The Health Advocate

 
by Hannah Whittenly, The Health Advocate

 
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Maintaining your health isn’t always as simple as it seems. On one hand, you have people saying that a healthy diet is the most important thing. But on the other hand, other people are saying to primarily focus on exercise.


While both of these are correct, you can’t have one without the other. A well-balanced diet and exercise are like the yin and yang of health. Here’s how to combine a healthy diet with fitness.


Start Off on the Right Foot

Every doctor will tell you that breakfast is the most important meal of the day. In fact, a study that was performed by Harvard has shown that eating breakfast reduces the risk of health issues such as diabetes, heart disease and obesity.


Beginning your day with a nutritional, well-balanced meal regulates your glucose, which keeps both your energy levels and mood in check. A nutritional breakfast can range from anything such as homemade fruit smoothies, oats and berries, avocados and whole grains.


Watch Your Intake of Carbs

You may have heard people talk about diets that have little to no carbohydrates. Because of this, carbohydrates have been given a bad name. However, carbohydrates aren’t what people make them out to be. They’re actually the main source of fuel for your body. In fact, medical professionals report that over 60 percent of your diet should consist of carbohydrates. Even a fitness training facility will tell you this.


Carbohydrates help you digest food better, fuels your muscles and can even lower your cholesterol. More importantly, if you exercise regularly, you need carbohydrates to build muscle and help you work out more efficiently.


Don’t Forget Protein

In addition to fruits and vegetables, also need to incorporate enough protein into your diet. Protein builds muscles mass and like carbohydrates, is an energy source.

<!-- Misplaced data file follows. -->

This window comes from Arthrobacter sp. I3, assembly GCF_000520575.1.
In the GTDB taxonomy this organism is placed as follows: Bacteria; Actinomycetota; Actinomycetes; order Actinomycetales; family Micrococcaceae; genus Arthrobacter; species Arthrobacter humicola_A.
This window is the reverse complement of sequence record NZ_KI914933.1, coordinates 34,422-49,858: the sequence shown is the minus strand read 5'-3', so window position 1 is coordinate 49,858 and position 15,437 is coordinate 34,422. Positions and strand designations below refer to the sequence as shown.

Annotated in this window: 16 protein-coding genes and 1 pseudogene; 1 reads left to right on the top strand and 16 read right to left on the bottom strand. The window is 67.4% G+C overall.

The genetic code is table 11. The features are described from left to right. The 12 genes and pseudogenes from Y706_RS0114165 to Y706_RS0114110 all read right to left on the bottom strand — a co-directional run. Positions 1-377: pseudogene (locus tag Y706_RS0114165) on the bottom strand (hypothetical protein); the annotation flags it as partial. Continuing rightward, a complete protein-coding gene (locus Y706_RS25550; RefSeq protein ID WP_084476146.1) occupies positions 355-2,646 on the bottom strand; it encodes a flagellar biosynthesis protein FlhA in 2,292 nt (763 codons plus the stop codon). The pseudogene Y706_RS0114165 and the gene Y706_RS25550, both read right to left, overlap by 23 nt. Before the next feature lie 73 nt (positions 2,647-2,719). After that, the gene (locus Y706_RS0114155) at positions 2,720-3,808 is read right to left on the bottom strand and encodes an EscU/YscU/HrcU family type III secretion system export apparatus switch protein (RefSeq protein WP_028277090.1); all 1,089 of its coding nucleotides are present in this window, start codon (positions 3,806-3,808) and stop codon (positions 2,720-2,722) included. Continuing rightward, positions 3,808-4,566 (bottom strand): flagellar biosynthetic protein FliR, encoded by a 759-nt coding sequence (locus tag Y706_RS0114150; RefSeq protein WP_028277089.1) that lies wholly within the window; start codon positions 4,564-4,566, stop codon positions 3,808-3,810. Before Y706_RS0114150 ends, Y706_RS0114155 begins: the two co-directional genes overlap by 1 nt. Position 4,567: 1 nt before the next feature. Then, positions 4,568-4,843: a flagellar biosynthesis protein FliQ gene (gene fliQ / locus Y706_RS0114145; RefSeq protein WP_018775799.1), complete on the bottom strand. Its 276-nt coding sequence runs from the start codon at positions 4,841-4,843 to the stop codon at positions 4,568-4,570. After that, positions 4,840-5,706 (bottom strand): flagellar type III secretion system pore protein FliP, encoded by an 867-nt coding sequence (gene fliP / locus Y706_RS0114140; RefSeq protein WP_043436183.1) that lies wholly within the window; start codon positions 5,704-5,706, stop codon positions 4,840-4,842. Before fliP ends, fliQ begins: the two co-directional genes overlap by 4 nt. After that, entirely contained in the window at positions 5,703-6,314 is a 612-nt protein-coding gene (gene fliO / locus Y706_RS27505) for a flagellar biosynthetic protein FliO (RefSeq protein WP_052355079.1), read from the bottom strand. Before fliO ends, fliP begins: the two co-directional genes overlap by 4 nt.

There are many sources of protein including chicken, tuna, beans, milk, yogurt, and eggs.


Protein bars are also an option, but you should only consume them if you haven’t eaten previously. If you plan on having a long or rigorous exercise routine, don’t forget to fuel up on protein beforehand.


Pay Attention to Your Calorie Count

Lastly, it’s important to watch your calorie count. While the whole purpose of exercising is to burn calories, you don’t want to burn off more than you’re consuming. If you burn too many calories, you won’t have enough energy to exercise to your fullest capacity.


Tailor Your Workout to Your Goals

Not everyone has the same fitness goals. Some people want to lose weight, build muscles, increase their stamina, or improve their flexibility. Not all workouts will help with all those goals, so choose activities that will help you attain the results you want. Your fitness training facility will likely have recommendations or classes that can help you with your goals.


If you’re trying to lose weight, focus on cardio. Walking, running, swimming, and similar exercises are all good for weight loss. If you’re trying to build muscle mass, focus on weights. Yoga and other workouts that promote stretching can increase flexibility.


The balance diet and exercise is as individual as you are. Your fitness goals will determine what you eat as well as how much and when. Finally, make sure you’re balancing your diet with the appropriate amount of exercise at least five days a week.





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